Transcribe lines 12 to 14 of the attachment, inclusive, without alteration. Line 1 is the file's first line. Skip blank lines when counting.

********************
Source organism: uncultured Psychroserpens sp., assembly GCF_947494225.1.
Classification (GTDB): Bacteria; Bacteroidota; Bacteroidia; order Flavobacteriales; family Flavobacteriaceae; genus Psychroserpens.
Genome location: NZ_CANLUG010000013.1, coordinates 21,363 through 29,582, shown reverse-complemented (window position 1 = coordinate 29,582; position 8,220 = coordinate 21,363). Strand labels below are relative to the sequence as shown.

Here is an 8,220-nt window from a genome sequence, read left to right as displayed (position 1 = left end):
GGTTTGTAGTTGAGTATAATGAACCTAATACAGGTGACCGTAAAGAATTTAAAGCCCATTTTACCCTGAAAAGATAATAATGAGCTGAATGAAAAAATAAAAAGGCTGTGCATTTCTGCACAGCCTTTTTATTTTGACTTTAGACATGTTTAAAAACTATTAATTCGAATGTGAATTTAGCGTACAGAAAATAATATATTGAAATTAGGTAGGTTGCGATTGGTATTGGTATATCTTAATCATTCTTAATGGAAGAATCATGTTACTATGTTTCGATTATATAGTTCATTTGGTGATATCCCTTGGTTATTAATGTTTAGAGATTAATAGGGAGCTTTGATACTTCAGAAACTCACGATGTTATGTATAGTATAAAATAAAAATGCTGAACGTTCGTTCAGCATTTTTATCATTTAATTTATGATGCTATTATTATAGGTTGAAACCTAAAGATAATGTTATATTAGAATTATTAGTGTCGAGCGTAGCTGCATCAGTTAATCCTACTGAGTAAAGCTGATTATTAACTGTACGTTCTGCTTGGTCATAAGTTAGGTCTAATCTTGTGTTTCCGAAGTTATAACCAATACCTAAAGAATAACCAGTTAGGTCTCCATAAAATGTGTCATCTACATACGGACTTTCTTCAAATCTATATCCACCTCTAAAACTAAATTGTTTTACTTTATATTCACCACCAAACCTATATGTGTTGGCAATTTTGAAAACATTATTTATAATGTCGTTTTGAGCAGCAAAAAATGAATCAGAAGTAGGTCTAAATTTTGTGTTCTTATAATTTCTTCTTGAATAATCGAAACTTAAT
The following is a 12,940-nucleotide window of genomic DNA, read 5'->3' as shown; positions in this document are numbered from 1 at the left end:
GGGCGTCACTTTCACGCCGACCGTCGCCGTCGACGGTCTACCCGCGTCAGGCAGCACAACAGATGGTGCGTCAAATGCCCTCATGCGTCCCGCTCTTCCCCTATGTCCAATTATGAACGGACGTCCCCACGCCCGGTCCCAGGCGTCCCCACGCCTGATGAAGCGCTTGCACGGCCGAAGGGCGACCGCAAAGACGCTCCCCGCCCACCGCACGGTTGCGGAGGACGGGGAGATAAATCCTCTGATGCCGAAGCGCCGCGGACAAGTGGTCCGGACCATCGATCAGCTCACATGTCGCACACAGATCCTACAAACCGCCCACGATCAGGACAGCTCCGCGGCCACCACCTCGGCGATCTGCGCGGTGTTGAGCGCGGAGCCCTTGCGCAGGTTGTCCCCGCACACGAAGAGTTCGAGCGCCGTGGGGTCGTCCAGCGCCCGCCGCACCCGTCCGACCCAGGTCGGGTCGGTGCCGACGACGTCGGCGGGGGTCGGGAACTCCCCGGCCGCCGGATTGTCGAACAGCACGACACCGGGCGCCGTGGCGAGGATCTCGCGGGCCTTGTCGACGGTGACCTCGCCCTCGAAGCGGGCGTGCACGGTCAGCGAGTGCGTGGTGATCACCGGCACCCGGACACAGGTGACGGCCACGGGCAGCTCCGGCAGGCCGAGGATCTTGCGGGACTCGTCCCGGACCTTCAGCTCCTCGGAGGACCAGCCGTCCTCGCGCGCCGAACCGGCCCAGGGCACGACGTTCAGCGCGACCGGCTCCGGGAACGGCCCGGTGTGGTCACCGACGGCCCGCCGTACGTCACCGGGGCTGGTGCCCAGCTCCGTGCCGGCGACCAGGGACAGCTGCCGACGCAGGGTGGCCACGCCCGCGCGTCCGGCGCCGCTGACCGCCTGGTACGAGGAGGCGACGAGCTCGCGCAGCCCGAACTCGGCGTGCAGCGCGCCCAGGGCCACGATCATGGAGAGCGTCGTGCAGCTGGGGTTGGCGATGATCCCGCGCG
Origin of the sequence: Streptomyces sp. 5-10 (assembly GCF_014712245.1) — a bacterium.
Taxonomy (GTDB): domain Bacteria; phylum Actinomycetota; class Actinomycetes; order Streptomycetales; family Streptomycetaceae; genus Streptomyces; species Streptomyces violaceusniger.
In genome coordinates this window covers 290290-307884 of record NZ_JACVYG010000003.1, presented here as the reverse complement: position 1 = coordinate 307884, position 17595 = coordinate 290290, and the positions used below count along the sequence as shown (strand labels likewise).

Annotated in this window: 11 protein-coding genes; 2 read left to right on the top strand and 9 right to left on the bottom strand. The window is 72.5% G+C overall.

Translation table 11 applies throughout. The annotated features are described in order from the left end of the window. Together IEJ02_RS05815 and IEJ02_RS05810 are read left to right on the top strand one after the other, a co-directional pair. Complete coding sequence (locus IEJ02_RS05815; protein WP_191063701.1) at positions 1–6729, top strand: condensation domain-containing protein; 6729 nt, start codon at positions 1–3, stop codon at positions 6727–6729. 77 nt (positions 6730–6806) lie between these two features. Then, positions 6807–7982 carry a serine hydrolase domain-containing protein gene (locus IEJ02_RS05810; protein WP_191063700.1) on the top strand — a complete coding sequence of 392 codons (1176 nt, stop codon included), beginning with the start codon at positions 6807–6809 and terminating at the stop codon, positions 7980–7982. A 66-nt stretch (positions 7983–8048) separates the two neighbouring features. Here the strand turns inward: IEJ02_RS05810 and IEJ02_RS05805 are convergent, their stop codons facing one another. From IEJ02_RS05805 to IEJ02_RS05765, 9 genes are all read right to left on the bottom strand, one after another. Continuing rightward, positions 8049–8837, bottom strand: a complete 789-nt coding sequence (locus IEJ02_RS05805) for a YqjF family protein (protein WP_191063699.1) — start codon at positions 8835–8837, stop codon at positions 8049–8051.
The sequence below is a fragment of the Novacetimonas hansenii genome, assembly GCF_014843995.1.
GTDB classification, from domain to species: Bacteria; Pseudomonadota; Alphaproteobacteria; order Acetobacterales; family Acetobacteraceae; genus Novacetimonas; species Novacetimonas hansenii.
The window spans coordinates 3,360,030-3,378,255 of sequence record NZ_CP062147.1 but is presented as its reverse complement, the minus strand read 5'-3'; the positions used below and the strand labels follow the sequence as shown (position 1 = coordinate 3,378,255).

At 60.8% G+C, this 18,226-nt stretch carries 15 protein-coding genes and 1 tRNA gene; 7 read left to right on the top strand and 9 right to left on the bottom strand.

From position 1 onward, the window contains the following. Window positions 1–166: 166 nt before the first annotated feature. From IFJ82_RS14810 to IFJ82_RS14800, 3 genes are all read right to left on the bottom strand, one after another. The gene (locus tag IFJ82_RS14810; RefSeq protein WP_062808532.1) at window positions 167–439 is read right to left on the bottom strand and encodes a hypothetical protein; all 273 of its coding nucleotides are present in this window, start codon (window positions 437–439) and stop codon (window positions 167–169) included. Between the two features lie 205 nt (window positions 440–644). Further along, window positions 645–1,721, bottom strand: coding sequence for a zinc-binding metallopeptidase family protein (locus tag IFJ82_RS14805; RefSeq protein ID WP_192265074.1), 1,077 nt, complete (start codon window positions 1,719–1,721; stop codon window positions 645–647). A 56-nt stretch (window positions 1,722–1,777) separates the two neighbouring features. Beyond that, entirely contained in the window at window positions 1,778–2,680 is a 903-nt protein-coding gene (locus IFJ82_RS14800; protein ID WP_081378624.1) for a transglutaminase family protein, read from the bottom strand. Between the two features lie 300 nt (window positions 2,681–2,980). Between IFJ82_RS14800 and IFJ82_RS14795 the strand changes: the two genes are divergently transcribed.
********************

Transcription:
Translation table 11 applies throughout. The annotated features are described in order from the left end of the window. Together IEJ02_RS05815 and IEJ02_RS05810 are read left to right on the top strand one after the other, a co-directional pair. Complete coding sequence (locus IEJ02_RS05815; protein WP_191063701.1) at positions 1–6729, top strand: condensation domain-containing protein; 6729 nt, start codon at positions 1–3, stop codon at positions 6727–6729. 77 nt (positions 6730–6806) lie between these two features. Then, positions 6807–7982 carry a serine hydrolase domain-containing protein gene (locus IEJ02_RS05810; protein WP_191063700.1) on the top strand — a complete coding sequence of 392 codons (1176 nt, stop codon included), beginning with the start codon at positions 6807–6809 and terminating at the stop codon, positions 7980–7982. A 66-nt stretch (positions 7983–8048) separates the two neighbouring features. Here the strand turns inward: IEJ02_RS05810 and IEJ02_RS05805 are convergent, their stop codons facing one another. From IEJ02_RS05805 to IEJ02_RS05765, 9 genes are all read right to left on the bottom strand, one after another. Continuing rightward, positions 8049–8837, bottom strand: a complete 789-nt coding sequence (locus IEJ02_RS05805) for a YqjF family protein (protein WP_191063699.1) — start codon at positions 8835–8837, stop codon at positions 8049–8051.
The sequence below is a fragment of the Novacetimonas hansenii genome, assembly GCF_014843995.1.
GTDB classification, from domain to species: Bacteria; Pseudomonadota; Alphaproteobacteria; order Acetobacterales; family Acetobacteraceae; genus Novacetimonas; species Novacetimonas hansenii.